So inconceivable is Rep. Lance Pruitt’s
17-16-vote margin of defeat in his rematch against Democrat Liz Snyder that right-wing blog Must Read Alaska, which in all its electoral wisdom prematurely crowned Pruitt as House Speaker, is now floating the idea that there MUST have been fraud in the district.
It’s the Alaska Supreme Court’s decision to suspend the pointless witness requirement on by-mail ballots (even though by the state’s own admission it’s never been used to identify fraud)! It’s the Outside campaigners working for Al Gross that must have done… something!
Never mind that after winning a narrow victory in 2018 in a district that voted for Democrat Mark Begich and Alyse Galvin over Republicans Mike Dunleavy and Don Young, Pruitt spent the following two years as one of Dunleavy’s chief enablers, mocked people concerned with the governor’s deep budget cuts and ran a downright putrid campaign.
And never mind that we saw a massive statewide effort to not only bolster by-mail voting but to educate Alaskans on how to ensure their by-mail ballots were counted. Ballot reject rates were low statewide, not just in House District 27, where 18 ballots were rejected. Never mind the enormous amount of spending that came into a race that progressive donors saw as winnable.
It’s frankly surprising Pruitt didn’t lose by a larger margin, but such is the incumbent advantage —and the advantage of continuing door-to-door campaigning during a pandemic.
And as for the election itself, never mind that it’s the Republicans who are in control of the election process. And never mind that it’s those Republicans who’ve not exactly been shy about flexing their powers to disadvantage progressive candidates and causes at every opportunity allowed by the courts.
But the biggest problem with the Trumpian cries of fraud at an undesirable outcome—aside from the attack on a fundamental foundation of American democracy—is that Republicans truly have little recourse to challenge the election short of throwing out its results altogether.
MRA’s baseless accusations, which play at existing conservative consternation with accessible voting and their carefully cultivated alternate reality, provide no evidence. The Pruitt campaign has provided no evidence. The Division of Elections itself has provided no evidence, saying Wednesday that it had not found any evidence of fraud (though Republican Lt. Gov. Kevin Meyer plans an unprecedented audit of Ballot Measure 2 votes anyways).
You can be sure we would have heard about it as it would not only bolster Pruitt but would give perhaps the first real bit of ammunition to Trump and his allies’ fever dream of a stolen election.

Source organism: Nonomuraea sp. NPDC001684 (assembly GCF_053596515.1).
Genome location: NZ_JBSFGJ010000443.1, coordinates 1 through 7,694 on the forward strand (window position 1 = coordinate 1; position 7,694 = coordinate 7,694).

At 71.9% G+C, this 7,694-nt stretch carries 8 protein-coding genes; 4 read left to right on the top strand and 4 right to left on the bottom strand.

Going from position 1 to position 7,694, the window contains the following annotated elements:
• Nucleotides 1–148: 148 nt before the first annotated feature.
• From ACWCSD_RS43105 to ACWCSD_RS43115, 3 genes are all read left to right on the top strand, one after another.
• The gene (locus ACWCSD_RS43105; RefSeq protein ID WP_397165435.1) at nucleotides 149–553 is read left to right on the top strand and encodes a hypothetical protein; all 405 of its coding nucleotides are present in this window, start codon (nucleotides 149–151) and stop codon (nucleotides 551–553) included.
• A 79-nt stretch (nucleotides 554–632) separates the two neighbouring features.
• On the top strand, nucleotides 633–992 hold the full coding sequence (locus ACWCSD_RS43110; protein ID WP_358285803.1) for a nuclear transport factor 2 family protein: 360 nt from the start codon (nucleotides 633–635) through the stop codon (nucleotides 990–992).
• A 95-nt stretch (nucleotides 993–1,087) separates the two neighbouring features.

On a more practical matter, Republican election officials and Republican campaigners themselves didn’t think to segregate non-witnessed ballots from the rest of the count in case of a legal challenge (as other states did). Once the Division of Elections has deemed a ballot eligible to be counted, it’s separated from its identifying envelope and added to the rest with no way to filter out potentially problematic ballots.
Pruitt’s team could have contested every single ballot cast without a witness signature, but they didn’t.
If Pruitt and company somehow do come up with evidence to doubt the validity of thousands of by-mail ballots, aside from arguing to throw out the entirety of the election they would perhaps resort to the same arguments Republicans used in the legal battle over the 2016 North Slope Democratic primary race between then-Rep. Benjamin Nageak and Dean Westlake. It was argued that a percentage of the ballots from a problematic precinct should be removed from the count so Republican-friendly Nageak would be declared the winner.
The Alaska Supreme Court ultimately struck down the maneuver, finding while the move may have its merits that it was ultimately wrong because it didn’t account for the unique circumstances of the 2016 election. And if there’s one thing to know about the 2020 elections, it’s that they’re unique.
Once the election results are certified next week, Pruitt will have the opportunity to request a recount on the state’s dime. And as was the process with the 2018 Fairbanks House race where Republican Rep. Bart LeBon won by a single vote, he will also have an opportunity to challenge ballot markings and pull into question the 18 ballots thatwererejected.
This doesn’t offer him a good shot at overturning an election that he and his allies seemed convinced was in the bag. And perhaps that’s why—like a cornered Trump—they’re raising the ugly specter of election fraud when there is none.
One campaigner told us the claims gave them “a good chuckle.”